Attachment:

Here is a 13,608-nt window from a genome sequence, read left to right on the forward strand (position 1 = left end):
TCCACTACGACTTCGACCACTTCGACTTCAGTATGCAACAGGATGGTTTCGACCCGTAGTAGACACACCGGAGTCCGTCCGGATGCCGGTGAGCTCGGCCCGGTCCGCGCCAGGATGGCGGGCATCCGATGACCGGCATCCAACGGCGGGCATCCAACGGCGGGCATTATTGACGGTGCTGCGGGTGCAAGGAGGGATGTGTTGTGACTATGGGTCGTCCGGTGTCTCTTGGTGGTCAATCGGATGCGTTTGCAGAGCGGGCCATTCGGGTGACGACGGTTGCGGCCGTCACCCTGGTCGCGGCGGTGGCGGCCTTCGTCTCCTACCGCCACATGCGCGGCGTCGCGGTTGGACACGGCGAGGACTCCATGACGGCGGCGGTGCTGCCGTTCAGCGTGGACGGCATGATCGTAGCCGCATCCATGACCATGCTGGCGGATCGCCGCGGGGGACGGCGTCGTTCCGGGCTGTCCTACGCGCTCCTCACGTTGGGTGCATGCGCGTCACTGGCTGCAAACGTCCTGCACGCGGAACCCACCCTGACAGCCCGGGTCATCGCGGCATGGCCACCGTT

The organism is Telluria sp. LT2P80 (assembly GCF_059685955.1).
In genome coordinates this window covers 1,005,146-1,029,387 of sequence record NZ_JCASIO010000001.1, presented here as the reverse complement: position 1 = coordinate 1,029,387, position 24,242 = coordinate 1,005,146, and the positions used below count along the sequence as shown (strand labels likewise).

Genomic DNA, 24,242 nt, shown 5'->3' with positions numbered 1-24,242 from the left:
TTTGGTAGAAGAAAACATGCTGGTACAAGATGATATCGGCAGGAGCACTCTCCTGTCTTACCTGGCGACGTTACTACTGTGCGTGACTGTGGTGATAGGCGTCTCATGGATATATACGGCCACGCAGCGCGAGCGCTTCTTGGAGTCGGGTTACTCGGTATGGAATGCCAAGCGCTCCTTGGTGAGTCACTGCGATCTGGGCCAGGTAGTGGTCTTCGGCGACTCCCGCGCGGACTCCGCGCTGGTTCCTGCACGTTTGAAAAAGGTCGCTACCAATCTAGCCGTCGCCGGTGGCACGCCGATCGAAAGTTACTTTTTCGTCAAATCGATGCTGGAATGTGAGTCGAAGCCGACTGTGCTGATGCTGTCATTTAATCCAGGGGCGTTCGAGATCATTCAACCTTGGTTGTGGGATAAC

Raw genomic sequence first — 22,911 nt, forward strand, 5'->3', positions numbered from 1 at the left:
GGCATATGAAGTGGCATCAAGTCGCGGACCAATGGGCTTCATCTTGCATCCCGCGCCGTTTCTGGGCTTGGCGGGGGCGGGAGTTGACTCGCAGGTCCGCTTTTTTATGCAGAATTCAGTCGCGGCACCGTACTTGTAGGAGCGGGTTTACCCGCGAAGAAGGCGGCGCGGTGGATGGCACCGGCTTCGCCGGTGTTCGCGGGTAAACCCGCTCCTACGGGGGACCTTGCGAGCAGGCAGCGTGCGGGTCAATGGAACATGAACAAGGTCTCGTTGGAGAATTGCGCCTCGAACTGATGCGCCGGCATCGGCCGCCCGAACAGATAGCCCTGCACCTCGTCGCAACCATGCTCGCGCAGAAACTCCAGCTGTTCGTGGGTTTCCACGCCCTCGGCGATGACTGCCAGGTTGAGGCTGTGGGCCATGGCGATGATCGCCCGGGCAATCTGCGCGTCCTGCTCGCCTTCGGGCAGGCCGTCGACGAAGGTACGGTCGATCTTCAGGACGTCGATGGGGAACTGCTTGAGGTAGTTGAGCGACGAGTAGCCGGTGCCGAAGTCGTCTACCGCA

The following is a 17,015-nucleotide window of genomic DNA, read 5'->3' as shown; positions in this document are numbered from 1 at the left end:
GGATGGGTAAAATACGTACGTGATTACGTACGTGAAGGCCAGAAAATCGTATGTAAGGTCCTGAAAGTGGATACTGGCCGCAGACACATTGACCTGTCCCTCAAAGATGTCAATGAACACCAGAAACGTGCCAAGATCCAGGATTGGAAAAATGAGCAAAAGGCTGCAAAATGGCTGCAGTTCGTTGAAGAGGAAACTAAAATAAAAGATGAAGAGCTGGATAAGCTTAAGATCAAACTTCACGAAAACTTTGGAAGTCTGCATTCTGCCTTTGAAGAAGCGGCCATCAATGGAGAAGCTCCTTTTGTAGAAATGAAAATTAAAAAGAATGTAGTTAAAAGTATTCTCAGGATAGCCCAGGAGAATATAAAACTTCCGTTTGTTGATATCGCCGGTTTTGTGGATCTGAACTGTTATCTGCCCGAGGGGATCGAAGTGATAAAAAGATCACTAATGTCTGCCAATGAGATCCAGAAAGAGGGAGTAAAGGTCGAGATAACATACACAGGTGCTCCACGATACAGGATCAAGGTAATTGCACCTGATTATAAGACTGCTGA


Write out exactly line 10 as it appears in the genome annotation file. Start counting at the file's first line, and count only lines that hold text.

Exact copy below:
GGATGGGTAAAATACGTACGTGATTACGTACGTGAAGGCCAGAAAATCGTATGTAAGGTCCTGAAAGTGGATACTGGCCGCAGACACATTGACCTGTCCCTCAAAGATGTCAATGAACACCAGAAACGTGCCAAGATCCAGGATTGGAAAAATGAGCAAAAGGCTGCAAAATGGCTGCAGTTCGTTGAAGAGGAAACTAAAATAAAAGATGAAGAGCTGGATAAGCTTAAGATCAAACTTCACGAAAACTTTGGAAGTCTGCATTCTGCCTTTGAAGAAGCGGCCATCAATGGAGAAGCTCCTTTTGTAGAAATGAAAATTAAAAAGAATGTAGTTAAAAGTATTCTCAGGATAGCCCAGGAGAATATAAAACTTCCGTTTGTTGATATCGCCGGTTTTGTGGATCTGAACTGTTATCTGCCCGAGGGGATCGAAGTGATAAAAAGATCACTAATGTCTGCCAATGAGATCCAGAAAGAGGGAGTAAAGGTCGAGATAACATACACAGGTGCTCCACGATACAGGATCAAGGTAATTGCACCTGATTATAAGACTGCTGA